DAY 7: At sea, our second day, sipping coffee on the verandah off our cabin, Carolyn spots them first. One, two, then half a dozen, then too many to ...
JUNEAU -- Bright blue skies over Southeast Alaska have made this a summer to remember for the region's tourist industry. Visitors may wonder just how...
Alaska is sometimes thought of as America's last frontier, with the state's rugged mountains covering huge amounts of land, much of it largely untouched by humans. An Alaskin cruise brings passengers alongside wildlife and glaciers with panoramic views from the ship's deck.
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For most people, the word Europe evokes thoughts of world-famous museums, delectable cuisine, and historic cities studded with iconic monuments and vibrant cafés. However, Europe is also home to some truly stunning stretches of wilderness
Chasing Ice captures only a few years of a more than century-long process of global warming that scientists predict will lead to more dangerous extreme weather events.
Whether you're a first-timer or an experienced fisherman, the thrill of catching your own dinner is irresistible.
Patagonia experiences all four seasons on any given day at any time of the year.
If you need more immediate, visceral evidence of climate change besides countless articles, studies, and your impressive command of the facts, you should direct wayward Thanksgiving guests to the new documentary Chasing Ice.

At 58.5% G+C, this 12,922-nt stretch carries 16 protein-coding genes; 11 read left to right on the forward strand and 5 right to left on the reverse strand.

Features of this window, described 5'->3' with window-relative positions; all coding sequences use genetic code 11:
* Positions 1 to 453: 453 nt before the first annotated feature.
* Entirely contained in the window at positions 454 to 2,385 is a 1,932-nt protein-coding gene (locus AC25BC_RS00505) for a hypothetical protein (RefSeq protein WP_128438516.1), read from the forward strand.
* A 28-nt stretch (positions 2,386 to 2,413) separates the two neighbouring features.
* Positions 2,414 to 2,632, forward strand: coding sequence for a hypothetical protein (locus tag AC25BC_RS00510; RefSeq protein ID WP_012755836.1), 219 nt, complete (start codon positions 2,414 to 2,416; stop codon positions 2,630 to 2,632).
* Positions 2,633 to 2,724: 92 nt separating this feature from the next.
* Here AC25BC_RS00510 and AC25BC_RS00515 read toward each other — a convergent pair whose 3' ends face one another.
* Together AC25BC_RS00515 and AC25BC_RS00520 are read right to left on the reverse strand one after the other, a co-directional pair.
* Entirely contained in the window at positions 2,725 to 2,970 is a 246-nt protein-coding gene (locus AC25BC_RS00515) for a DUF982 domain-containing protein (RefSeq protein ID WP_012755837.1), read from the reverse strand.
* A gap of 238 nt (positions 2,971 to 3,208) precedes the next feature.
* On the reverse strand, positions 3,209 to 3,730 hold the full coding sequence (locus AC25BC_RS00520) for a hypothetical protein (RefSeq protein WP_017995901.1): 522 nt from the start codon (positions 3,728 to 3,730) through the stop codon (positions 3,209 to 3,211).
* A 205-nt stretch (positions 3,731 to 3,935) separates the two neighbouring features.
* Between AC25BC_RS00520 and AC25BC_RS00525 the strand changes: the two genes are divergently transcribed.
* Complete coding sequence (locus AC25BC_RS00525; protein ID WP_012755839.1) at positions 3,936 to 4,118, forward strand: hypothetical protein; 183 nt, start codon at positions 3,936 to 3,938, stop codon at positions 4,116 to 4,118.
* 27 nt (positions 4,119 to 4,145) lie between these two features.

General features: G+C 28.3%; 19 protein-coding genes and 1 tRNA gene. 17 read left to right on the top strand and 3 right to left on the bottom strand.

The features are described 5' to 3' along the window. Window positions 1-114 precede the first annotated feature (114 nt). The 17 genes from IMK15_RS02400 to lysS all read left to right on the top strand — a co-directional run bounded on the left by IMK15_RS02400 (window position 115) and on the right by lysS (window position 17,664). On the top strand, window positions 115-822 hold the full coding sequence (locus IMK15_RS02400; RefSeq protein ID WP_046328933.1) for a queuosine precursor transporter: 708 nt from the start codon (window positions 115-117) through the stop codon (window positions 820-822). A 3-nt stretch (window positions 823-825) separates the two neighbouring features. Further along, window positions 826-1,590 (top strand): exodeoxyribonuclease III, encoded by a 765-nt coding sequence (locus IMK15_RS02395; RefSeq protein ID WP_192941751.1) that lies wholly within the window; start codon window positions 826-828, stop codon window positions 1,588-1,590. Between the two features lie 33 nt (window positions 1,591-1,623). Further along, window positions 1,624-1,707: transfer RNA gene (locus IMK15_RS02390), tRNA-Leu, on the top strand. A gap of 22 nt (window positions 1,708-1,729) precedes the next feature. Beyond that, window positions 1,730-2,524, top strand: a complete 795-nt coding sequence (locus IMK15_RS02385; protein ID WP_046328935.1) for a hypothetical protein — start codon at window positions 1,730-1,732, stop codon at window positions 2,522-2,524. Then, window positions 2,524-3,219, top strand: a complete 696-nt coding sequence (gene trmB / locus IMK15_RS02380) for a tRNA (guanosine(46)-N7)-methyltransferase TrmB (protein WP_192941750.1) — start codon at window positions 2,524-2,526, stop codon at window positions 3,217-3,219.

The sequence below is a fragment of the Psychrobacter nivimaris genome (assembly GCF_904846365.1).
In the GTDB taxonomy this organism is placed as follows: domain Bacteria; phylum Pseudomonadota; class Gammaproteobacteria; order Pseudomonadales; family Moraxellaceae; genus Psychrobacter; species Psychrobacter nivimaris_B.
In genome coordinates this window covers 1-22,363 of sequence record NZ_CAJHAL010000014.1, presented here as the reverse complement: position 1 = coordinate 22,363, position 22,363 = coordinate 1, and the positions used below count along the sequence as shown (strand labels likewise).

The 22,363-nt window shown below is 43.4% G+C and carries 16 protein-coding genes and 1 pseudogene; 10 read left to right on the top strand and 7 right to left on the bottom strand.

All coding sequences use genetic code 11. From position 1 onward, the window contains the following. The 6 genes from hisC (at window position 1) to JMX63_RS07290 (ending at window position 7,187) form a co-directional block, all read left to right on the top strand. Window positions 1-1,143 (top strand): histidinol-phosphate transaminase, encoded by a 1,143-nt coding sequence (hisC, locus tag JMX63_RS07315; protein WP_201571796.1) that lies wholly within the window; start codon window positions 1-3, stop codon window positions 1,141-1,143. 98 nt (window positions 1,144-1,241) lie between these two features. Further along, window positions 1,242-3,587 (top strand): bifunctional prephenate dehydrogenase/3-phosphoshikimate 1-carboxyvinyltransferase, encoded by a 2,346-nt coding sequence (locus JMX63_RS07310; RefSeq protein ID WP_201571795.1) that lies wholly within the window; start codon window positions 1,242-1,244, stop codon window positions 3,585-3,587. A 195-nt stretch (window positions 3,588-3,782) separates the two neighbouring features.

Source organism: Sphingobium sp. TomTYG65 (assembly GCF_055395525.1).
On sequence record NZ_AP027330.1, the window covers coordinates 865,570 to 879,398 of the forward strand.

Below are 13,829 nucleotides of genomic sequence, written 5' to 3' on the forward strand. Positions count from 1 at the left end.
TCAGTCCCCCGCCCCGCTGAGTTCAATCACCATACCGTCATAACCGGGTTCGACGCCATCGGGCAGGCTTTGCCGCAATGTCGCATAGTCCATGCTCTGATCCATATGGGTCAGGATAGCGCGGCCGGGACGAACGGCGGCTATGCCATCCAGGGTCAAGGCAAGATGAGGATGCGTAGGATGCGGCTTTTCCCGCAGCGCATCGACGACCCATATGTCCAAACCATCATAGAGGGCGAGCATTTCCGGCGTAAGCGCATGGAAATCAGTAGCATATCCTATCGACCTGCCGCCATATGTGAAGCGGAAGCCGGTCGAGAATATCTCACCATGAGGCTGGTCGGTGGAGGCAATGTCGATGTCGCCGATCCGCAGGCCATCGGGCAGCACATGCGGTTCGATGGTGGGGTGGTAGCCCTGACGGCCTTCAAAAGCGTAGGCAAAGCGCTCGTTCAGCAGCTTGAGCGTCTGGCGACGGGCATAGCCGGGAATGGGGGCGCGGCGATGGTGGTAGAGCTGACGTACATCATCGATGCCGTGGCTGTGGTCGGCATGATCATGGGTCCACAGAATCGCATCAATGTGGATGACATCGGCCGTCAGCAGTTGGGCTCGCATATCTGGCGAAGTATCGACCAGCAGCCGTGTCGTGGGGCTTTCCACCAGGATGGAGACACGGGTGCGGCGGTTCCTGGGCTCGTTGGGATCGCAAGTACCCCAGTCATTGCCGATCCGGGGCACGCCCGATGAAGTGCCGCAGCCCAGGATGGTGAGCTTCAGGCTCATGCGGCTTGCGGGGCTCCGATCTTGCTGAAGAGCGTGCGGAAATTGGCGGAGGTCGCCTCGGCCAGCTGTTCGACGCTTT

One of the most beautiful and important films ever made. It takes up the discussion where An Inconvenient Truth left off but with new footage, not just something scraped up out of an archive.
In a new film, Chasing Ice, which was an official selection at Sundance last year, now makes its public debut on November 9th in New York City, James Balog's quest to document the physical imagery of climate change is brought to life.
Of all the projected nightmare scenario effects of global warming, one has seized my imagination like no other. I cannot erase the image of a lone polar bear standing on an island of ice barely bigger that it is, floating alone in the Arctic Sea. Drifting toward certain death by starvation or drowning.
We did not come to save the glaciers; we came to see and discuss what the glaciers' size meant. And the hard truth is they are going away too fast.
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Press "Play" in this week's "Films for Your Soul" excerpt below and experience the limitless power of glaciers so deep you can fit a skyscraper into their caverns, and mountains so high you would be the size of a pinhead next to them.